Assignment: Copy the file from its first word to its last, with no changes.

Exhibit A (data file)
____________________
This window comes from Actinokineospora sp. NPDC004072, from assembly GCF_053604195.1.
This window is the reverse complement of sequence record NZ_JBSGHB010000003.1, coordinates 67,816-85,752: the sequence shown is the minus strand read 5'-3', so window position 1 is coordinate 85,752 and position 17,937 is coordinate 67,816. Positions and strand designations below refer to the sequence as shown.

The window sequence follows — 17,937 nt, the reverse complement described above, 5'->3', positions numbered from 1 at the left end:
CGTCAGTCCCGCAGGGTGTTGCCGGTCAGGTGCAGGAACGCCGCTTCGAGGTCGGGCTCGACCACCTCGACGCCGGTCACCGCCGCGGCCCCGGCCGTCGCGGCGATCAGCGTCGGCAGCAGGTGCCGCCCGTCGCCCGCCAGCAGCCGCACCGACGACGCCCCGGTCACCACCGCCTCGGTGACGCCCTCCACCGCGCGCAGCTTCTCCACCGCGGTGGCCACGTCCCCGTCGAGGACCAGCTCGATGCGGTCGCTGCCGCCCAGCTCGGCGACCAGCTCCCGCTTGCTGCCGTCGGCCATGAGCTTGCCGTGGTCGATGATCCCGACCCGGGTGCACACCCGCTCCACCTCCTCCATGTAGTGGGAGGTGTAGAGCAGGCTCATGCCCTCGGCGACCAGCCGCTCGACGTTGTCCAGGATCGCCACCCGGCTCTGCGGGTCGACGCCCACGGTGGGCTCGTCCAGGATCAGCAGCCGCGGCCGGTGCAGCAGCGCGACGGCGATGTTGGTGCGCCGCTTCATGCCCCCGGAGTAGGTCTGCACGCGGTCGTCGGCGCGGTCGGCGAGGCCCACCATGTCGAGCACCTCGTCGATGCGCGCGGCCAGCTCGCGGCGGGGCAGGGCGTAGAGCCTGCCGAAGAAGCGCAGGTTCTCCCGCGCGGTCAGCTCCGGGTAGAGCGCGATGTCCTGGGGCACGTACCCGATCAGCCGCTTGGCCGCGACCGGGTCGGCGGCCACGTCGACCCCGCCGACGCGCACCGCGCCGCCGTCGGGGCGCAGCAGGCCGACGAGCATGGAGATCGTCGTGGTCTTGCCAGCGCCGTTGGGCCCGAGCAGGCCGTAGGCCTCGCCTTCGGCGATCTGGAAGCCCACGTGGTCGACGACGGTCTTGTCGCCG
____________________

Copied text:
This window comes from Actinokineospora sp. NPDC004072, from assembly GCF_053604195.1.
This window is the reverse complement of sequence record NZ_JBSGHB010000003.1, coordinates 67,816-85,752: the sequence shown is the minus strand read 5'-3', so window position 1 is coordinate 85,752 and position 17,937 is coordinate 67,816. Positions and strand designations below refer to the sequence as shown.

The window sequence follows — 17,937 nt, the reverse complement described above, 5'->3', positions numbered from 1 at the left end:
CGTCAGTCCCGCAGGGTGTTGCCGGTCAGGTGCAGGAACGCCGCTTCGAGGTCGGGCTCGACCACCTCGACGCCGGTCACCGCCGCGGCCCCGGCCGTCGCGGCGATCAGCGTCGGCAGCAGGTGCCGCCCGTCGCCCGCCAGCAGCCGCACCGACGACGCCCCGGTCACCACCGCCTCGGTGACGCCCTCCACCGCGCGCAGCTTCTCCACCGCGGTGGCCACGTCCCCGTCGAGGACCAGCTCGATGCGGTCGCTGCCGCCCAGCTCGGCGACCAGCTCCCGCTTGCTGCCGTCGGCCATGAGCTTGCCGTGGTCGATGATCCCGACCCGGGTGCACACCCGCTCCACCTCCTCCATGTAGTGGGAGGTGTAGAGCAGGCTCATGCCCTCGGCGACCAGCCGCTCGACGTTGTCCAGGATCGCCACCCGGCTCTGCGGGTCGACGCCCACGGTGGGCTCGTCCAGGATCAGCAGCCGCGGCCGGTGCAGCAGCGCGACGGCGATGTTGGTGCGCCGCTTCATGCCCCCGGAGTAGGTCTGCACGCGGTCGTCGGCGCGGTCGGCGAGGCCCACCATGTCGAGCACCTCGTCGATGCGCGCGGCCAGCTCGCGGCGGGGCAGGGCGTAGAGCCTGCCGAAGAAGCGCAGGTTCTCCCGCGCGGTCAGCTCCGGGTAGAGCGCGATGTCCTGGGGCACGTACCCGATCAGCCGCTTGGCCGCGACCGGGTCGGCGGCCACGTCGACCCCGCCGACGCGCACCGCGCCGCCGTCGGGGCGCAGCAGGCCGACGAGCATGGAGATCGTCGTGGTCTTGCCAGCGCCGTTGGGCCCGAGCAGGCCGTAGGCCTCGCCTTCGGCGATCTGGAAGCCCACGTGGTCGACGACGGTCTTGTCGCCG